Once upon a time in Montreal

Once upon a time in Montreal

After reading the farewell columns of my esteemed predecessors Jamie O’Meara and Richard Burnett in last week’s issue, in which they both looked back at the glory days of alt-weeklies and lamented the current situation of print media in general, I must say that, for a moment, I wished I could have started work at Hour in a different context.

Then I remembered the words a wise man once said: "So do all who live to see such times. But that is not for them to decide. All we have to decide is what to do with the time that is given to us." Yeah, that’s right, I just quoted Gandalf the Grey in my first column; that’s the kind of film geek I am. Then again, I’m many other things as well: a huge music fan, an avid reader and an enthusiast for pretty much every kind of art, not to mention a diehard hockey fan (who isn’t in Quebec, especially during playoff season?).

I was born in Montreal and I’ve called it home for the better part of the last 12 years or so, but like nearly all Montrealers I’ve also lived in a few other places, notably Trois-Rivières, where I spent my childhood, and Saint-Jean, where I spent my teen years. Never been to Haiti though, despite the fact that my biological father was from there. In any case, I feel that, most of all, I’m a product of Montreal, a city where, political differences aside, the English- and French-speaking populations live, work, play, love and even procreate together, along with all shades of black, Asian, Latino, native, European, Jewish and Arab folks.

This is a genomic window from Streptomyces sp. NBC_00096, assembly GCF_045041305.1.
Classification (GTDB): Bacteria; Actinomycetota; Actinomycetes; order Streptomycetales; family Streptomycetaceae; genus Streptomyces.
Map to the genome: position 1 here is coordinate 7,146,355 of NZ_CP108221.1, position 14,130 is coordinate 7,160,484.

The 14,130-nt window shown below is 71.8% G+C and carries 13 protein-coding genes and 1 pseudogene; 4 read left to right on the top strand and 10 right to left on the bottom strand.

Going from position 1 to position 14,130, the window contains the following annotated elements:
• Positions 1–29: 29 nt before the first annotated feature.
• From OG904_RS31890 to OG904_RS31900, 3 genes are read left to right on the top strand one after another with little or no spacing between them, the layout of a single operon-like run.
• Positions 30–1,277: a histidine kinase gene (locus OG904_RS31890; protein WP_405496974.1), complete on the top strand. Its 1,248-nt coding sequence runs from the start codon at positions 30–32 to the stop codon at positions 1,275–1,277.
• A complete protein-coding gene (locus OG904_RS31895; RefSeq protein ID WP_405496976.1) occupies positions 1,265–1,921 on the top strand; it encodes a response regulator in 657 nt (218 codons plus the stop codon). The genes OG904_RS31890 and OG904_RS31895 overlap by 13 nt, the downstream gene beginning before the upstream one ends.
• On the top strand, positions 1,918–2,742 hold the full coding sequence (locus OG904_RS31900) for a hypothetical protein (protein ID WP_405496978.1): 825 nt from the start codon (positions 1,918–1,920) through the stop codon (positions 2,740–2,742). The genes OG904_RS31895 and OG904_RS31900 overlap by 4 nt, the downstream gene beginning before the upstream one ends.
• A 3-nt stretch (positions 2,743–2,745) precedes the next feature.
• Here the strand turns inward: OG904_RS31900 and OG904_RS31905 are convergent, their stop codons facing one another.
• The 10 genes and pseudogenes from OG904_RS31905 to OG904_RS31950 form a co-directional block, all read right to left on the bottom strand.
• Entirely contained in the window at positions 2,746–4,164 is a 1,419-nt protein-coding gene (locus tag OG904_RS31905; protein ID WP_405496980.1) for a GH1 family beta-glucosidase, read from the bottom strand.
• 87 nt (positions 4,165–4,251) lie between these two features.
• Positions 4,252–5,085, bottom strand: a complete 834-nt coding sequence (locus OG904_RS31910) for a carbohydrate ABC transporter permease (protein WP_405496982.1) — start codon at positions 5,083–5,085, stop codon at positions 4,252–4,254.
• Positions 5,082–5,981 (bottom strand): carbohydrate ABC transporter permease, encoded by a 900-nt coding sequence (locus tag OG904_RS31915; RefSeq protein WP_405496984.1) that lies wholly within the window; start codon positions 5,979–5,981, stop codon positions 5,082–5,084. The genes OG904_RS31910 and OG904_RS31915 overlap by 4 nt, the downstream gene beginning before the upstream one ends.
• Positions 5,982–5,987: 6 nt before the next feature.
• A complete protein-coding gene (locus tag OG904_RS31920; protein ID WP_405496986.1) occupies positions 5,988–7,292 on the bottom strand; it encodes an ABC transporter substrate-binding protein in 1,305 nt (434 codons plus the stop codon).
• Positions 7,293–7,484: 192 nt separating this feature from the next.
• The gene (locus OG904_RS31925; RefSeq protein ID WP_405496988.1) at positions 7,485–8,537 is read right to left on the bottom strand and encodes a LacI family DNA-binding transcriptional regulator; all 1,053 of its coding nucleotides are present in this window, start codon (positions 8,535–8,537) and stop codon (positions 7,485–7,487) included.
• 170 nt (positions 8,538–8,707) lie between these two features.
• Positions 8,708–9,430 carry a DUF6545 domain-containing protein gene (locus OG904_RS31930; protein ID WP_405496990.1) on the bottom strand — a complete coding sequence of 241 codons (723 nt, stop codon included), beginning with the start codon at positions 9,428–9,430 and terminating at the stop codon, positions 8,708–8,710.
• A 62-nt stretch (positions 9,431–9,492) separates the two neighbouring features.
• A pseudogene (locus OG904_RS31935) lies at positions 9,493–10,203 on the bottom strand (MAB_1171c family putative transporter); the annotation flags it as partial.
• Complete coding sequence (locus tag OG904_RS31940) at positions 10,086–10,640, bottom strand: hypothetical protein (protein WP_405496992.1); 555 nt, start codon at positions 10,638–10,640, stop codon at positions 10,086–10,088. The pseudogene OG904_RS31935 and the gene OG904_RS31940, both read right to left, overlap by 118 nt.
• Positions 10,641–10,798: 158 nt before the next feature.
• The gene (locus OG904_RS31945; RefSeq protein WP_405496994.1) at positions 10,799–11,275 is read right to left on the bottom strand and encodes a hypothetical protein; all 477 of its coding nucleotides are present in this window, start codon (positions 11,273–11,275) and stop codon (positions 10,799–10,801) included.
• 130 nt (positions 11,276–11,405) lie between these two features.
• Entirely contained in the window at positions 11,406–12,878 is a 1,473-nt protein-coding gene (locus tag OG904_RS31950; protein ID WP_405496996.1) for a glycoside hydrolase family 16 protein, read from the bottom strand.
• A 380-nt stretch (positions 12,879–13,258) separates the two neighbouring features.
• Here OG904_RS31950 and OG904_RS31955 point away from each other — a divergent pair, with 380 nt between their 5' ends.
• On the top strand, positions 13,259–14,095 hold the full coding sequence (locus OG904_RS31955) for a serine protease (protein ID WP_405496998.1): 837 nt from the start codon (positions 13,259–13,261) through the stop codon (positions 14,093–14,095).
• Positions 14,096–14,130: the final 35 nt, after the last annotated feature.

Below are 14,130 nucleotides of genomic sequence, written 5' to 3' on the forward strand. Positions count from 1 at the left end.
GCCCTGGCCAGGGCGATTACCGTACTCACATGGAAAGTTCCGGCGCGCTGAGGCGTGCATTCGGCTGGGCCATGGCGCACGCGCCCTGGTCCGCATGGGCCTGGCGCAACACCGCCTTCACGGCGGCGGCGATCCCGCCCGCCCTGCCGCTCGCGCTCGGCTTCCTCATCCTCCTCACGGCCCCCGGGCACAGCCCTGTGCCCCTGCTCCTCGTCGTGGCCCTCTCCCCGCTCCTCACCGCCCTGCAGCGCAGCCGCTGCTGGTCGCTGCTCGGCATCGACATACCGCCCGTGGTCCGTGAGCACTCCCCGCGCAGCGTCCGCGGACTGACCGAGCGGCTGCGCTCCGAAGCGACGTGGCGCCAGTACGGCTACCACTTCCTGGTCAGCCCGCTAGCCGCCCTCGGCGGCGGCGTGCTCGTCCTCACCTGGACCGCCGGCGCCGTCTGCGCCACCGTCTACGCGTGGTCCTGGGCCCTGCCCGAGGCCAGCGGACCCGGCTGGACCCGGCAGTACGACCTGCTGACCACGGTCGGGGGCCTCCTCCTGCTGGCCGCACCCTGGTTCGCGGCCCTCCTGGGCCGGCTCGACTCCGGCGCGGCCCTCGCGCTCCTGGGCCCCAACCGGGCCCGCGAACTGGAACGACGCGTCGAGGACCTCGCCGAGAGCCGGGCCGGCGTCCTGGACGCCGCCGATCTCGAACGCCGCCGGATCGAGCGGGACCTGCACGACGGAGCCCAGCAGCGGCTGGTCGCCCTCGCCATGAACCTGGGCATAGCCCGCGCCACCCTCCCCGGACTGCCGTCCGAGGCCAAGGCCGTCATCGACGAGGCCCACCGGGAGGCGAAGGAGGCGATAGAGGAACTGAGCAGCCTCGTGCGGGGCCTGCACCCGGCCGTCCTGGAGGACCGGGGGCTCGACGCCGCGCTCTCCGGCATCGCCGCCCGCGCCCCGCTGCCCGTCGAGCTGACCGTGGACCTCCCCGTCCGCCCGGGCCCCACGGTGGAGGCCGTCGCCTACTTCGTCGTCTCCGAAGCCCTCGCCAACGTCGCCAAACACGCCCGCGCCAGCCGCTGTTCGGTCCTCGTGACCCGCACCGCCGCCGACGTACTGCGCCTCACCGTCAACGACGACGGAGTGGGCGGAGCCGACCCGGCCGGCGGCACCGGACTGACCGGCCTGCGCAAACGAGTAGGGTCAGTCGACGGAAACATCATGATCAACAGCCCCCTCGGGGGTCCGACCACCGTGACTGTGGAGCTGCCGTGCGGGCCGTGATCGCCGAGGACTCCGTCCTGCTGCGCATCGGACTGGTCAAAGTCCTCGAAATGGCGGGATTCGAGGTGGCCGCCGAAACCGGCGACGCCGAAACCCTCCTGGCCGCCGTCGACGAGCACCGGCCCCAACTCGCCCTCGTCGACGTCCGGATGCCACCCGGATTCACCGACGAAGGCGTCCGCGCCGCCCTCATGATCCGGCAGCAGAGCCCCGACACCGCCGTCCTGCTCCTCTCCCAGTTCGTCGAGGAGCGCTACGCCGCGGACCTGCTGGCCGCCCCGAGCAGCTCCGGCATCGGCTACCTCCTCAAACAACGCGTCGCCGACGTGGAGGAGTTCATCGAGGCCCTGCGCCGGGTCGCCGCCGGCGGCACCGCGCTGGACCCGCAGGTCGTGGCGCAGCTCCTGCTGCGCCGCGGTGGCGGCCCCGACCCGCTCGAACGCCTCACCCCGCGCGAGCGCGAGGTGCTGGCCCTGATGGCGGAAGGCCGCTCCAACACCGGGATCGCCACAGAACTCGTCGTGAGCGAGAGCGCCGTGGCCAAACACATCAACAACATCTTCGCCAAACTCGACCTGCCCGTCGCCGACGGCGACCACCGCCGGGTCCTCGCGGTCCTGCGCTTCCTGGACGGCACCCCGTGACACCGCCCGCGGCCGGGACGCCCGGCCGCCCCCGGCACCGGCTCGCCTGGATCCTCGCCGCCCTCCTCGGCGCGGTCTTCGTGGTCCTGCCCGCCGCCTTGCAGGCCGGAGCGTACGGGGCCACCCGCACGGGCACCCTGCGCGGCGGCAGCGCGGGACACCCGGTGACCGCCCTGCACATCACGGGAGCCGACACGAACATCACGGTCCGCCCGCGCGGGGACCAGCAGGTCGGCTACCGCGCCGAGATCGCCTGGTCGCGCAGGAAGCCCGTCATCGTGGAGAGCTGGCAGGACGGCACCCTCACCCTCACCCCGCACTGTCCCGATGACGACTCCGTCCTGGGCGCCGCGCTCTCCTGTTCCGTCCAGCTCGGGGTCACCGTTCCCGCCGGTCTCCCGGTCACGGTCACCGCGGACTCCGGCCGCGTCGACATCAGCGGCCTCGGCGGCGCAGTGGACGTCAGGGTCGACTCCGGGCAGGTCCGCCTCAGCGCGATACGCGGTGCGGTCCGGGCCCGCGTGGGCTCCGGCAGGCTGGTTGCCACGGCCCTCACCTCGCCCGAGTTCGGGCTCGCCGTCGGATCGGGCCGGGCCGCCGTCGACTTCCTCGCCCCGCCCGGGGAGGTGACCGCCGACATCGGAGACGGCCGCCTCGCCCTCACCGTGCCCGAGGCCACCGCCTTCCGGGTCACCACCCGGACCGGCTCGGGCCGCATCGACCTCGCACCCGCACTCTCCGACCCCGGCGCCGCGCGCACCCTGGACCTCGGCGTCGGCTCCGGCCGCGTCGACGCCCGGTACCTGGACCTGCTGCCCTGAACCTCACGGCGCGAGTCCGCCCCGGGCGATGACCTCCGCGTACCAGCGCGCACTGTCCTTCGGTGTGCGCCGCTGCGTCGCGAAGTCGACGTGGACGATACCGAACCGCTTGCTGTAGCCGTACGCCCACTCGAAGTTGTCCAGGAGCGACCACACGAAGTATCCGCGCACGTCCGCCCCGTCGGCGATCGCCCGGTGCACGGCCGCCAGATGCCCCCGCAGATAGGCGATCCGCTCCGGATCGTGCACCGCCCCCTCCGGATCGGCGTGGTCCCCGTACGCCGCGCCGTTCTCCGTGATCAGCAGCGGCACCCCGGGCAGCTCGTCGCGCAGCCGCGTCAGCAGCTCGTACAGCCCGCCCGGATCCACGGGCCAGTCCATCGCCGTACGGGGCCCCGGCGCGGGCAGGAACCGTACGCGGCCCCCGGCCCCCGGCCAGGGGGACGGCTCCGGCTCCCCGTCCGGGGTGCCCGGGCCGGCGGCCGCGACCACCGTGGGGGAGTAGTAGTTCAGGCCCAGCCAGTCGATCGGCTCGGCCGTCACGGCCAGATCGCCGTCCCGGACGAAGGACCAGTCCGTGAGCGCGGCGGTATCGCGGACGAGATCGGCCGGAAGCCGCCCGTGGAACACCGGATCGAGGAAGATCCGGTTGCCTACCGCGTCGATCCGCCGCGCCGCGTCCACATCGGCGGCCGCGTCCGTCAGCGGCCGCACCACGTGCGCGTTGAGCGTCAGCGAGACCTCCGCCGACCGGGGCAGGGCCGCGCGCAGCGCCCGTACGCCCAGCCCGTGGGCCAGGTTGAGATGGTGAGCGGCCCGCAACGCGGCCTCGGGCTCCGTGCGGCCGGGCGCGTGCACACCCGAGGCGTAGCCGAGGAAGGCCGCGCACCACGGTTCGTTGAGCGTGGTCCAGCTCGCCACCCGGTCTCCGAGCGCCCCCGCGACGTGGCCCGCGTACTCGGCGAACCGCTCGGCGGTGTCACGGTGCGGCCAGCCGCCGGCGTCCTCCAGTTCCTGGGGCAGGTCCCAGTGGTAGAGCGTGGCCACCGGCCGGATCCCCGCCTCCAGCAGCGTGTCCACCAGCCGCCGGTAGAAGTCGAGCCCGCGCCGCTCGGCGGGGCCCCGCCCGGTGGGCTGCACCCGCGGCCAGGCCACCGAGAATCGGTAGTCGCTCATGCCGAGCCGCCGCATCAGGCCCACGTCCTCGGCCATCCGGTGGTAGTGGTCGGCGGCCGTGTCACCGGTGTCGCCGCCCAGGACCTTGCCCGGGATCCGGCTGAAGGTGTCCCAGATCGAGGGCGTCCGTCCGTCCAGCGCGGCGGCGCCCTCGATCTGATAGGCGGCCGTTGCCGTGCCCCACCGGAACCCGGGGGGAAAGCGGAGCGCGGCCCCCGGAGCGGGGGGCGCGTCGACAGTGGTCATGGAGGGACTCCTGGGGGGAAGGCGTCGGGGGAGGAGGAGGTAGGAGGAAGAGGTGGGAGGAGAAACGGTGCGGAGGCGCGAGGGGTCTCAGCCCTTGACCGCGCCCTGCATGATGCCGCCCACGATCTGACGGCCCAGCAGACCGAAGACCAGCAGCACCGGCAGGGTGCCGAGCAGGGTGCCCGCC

On its best days, Montreal is one big happy bilingual and multicultural family, and this is what will be reflected in Hour Community. From Old Montreal to Montreal North, NDG to Ahuntsic, Parc Ex to Chinatown, Griffintown to the Plateau, Verdun to Mile End, Little Italy to Greektown, West Island to Hochelaga, and so on and so on, fascinating stories are happening every day, and we aim to tell you about as many of them as we can.

Of course, this being a Montreal paper doesn’t mean it will only cover local artists, so we’ll be sure to let you know about great shows, movies and other events coming to town, wherever their creators are from. Hence our cover story about Nigerian musician Femi Kuti, son of Afrobeat pioneer Fela Kuti and a musical legend in his own right, who’ll be burning up L’Astral in a few days.

Let me also take the time to welcome our new columnist, Anne Lagacé Dowson, whom you probably know already for her work with the CBC and CJAD. It’s a true honour to be able to publish her column, Bloke Nation, in our pages, and I’m looking forward to the political, social and cultural conversations it will inspire amongst Montreal’s diverse communities.


In the age of iTunes, Bandcamp and other online services where music fans can get their fix, there’s no doubt it’s challenging owning a bricks-and-mortar record store, as the habit of physically going to a store to buy music becomes less prevalent. Which makes it all the more important to support initiatives like Record Store Day, a day in which special vinyl and CD releases are offered exclusively in independent record stores worldwide. So on Saturday, April 16, be sure to pay a visit to participating local establishments such as the recently reopened Phonopolis, Atom Heart, Cheap Thrills, Sound Central, Beatnick, Le Pick-Up, Aux 33 Tours and L’Oblique. For the occasion, L’Oblique will present live performances by a lineup of bands that includes Antoine Corriveau (1 p.m.), Will Driving West (3 p.m.), Philémon Chante (4 p.m.), Panache (5:30 p.m.) and Pat Jordache (6 p.m.). www.recordstoreday.com

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Music, Say Anything